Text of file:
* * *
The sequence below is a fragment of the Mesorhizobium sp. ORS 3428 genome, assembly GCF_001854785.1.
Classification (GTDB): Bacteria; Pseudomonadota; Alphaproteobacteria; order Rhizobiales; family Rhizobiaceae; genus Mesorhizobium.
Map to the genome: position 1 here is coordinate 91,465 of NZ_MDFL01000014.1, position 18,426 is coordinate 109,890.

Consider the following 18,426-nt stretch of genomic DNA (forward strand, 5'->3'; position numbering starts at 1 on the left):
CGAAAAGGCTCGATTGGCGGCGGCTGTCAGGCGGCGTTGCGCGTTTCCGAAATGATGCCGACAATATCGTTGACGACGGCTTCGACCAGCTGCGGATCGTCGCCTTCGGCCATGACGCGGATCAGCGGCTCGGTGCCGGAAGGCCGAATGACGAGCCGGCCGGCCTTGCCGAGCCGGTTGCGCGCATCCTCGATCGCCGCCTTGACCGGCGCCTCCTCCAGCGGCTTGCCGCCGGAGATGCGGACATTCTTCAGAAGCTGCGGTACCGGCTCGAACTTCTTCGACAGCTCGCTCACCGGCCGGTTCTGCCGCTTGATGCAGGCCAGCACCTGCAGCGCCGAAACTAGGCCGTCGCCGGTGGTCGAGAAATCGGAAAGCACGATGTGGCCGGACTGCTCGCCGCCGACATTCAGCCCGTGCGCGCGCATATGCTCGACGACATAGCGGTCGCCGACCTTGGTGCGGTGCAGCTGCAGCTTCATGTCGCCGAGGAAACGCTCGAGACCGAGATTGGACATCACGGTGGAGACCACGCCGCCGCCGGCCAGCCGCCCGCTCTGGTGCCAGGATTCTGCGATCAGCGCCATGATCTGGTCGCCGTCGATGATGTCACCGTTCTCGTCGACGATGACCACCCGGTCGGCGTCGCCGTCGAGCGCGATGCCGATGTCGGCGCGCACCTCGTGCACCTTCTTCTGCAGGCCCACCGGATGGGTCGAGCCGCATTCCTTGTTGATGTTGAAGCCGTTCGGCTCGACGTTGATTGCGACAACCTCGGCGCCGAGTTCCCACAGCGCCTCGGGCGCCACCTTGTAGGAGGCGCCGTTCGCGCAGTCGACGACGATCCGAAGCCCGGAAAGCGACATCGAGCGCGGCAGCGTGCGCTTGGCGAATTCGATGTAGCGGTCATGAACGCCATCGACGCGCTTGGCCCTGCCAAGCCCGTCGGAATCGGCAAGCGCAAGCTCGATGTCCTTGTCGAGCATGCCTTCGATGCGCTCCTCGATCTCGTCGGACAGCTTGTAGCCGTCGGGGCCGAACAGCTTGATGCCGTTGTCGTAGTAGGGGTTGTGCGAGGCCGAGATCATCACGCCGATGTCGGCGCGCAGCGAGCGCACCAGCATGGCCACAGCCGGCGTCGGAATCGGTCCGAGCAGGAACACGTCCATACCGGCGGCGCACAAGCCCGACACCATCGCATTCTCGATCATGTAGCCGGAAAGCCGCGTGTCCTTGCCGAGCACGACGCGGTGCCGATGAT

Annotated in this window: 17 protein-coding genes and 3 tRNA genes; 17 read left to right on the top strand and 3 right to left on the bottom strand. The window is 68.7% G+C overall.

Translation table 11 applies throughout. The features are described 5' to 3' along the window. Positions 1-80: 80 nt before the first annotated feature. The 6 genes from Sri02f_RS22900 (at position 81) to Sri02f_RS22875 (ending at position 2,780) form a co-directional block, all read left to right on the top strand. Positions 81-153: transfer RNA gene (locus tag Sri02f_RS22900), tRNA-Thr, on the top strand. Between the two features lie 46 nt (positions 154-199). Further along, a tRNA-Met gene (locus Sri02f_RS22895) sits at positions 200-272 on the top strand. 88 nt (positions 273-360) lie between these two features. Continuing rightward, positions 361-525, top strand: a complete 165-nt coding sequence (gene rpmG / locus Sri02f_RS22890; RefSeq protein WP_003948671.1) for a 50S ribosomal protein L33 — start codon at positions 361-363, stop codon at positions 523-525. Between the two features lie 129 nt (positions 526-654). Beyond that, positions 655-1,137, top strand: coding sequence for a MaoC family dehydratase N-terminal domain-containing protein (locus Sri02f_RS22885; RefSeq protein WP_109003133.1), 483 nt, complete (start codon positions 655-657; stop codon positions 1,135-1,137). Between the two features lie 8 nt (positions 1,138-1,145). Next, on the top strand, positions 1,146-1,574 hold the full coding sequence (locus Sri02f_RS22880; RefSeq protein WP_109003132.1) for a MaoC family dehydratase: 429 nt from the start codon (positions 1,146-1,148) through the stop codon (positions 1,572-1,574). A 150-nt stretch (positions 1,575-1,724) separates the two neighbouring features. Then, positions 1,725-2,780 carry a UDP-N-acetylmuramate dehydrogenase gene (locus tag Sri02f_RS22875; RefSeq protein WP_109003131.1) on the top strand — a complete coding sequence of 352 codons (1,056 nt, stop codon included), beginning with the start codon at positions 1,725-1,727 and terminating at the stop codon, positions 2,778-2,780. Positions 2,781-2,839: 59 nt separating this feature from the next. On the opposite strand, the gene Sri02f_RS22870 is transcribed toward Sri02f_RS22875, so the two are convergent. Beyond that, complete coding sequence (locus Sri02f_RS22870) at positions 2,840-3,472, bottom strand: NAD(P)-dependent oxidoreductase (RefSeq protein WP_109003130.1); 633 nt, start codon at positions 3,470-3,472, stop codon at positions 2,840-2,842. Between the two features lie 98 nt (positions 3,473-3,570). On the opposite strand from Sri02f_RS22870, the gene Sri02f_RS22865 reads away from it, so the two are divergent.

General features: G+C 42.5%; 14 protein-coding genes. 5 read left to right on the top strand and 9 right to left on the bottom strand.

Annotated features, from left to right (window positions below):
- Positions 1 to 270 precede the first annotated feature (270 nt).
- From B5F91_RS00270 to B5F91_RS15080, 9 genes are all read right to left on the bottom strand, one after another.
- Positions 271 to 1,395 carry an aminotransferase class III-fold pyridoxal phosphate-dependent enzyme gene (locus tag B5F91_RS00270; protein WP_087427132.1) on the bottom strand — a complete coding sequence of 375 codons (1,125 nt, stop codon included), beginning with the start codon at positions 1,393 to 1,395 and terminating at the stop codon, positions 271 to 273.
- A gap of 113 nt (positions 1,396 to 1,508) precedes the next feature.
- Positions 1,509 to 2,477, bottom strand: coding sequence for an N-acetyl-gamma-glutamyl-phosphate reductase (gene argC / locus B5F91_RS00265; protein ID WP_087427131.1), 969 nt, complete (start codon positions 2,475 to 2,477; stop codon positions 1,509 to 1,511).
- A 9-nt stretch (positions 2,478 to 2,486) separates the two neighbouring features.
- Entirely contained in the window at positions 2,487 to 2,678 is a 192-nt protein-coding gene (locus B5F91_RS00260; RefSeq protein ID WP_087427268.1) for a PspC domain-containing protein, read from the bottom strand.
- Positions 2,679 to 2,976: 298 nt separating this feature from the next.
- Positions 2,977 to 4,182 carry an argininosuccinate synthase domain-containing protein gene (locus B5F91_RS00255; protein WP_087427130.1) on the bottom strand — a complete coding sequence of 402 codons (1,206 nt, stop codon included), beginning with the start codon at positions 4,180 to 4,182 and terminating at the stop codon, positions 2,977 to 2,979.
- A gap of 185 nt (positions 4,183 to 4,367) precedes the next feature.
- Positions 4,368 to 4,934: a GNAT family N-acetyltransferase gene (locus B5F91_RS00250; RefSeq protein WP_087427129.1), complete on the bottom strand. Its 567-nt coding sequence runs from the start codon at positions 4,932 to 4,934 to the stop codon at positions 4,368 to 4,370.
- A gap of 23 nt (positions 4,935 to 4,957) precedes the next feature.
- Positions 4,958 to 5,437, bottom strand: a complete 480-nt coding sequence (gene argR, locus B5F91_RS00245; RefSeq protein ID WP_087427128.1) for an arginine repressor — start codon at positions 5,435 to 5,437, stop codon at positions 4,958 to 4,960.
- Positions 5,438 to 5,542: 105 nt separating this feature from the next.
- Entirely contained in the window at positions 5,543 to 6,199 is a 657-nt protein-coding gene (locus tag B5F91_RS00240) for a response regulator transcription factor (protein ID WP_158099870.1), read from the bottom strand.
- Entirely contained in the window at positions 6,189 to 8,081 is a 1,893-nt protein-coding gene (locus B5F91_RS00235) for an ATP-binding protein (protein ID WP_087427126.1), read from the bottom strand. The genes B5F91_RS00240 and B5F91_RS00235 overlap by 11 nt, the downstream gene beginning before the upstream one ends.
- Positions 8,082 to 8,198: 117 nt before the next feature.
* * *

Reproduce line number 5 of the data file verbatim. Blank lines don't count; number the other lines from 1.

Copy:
CGAAAAGGCTCGATTGGCGGCGGCTGTCAGGCGGCGTTGCGCGTTTCCGAAATGATGCCGACAATATCGTTGACGACGGCTTCGACCAGCTGCGGATCGTCGCCTTCGGCCATGACGCGGATCAGCGGCTCGGTGCCGGAAGGCCGAATGACGAGCCGGCCGGCCTTGCCGAGCCGGTTGCGCGCATCCTCGATCGCCGCCTTGACCGGCGCCTCCTCCAGCGGCTTGCCGCCGGAGATGCGGACATTCTTCAGAAGCTGCGGTACCGGCTCGAACTTCTTCGACAGCTCGCTCACCGGCCGGTTCTGCCGCTTGATGCAGGCCAGCACCTGCAGCGCCGAAACTAGGCCGTCGCCGGTGGTCGAGAAATCGGAAAGCACGATGTGGCCGGACTGCTCGCCGCCGACATTCAGCCCGTGCGCGCGCATATGCTCGACGACATAGCGGTCGCCGACCTTGGTGCGGTGCAGCTGCAGCTTCATGTCGCCGAGGAAACGCTCGAGACCGAGATTGGACATCACGGTGGAGACCACGCCGCCGCCGGCCAGCCGCCCGCTCTGGTGCCAGGATTCTGCGATCAGCGCCATGATCTGGTCGCCGTCGATGATGTCACCGTTCTCGTCGACGATGACCACCCGGTCGGCGTCGCCGTCGAGCGCGATGCCGATGTCGGCGCGCACCTCGTGCACCTTCTTCTGCAGGCCCACCGGATGGGTCGAGCCGCATTCCTTGTTGATGTTGAAGCCGTTCGGCTCGACGTTGATTGCGACAACCTCGGCGCCGAGTTCCCACAGCGCCTCGGGCGCCACCTTGTAGGAGGCGCCGTTCGCGCAGTCGACGACGATCCGAAGCCCGGAAAGCGACATCGAGCGCGGCAGCGTGCGCTTGGCGAATTCGATGTAGCGGTCATGAACGCCATCGACGCGCTTGGCCCTGCCAAGCCCGTCGGAATCGGCAAGCGCAAGCTCGATGTCCTTGTCGAGCATGCCTTCGATGCGCTCCTCGATCTCGTCGGACAGCTTGTAGCCGTCGGGGCCGAACAGCTTGATGCCGTTGTCGTAGTAGGGGTTGTGCGAGGCCGAGATCATCACGCCGATGTCGGCGCGCAGCGAGCGCACCAGCATGGCCACAGCCGGCGTCGGAATCGGTCCGAGCAGGAACACGTCCATACCGGCGGCGCACAAGCCCGACACCATCGCATTCTCGATCATGTAGCCGGAAAGCCGCGTGTCCTTGCCGAGCACGACGCGGTGCCGATGAT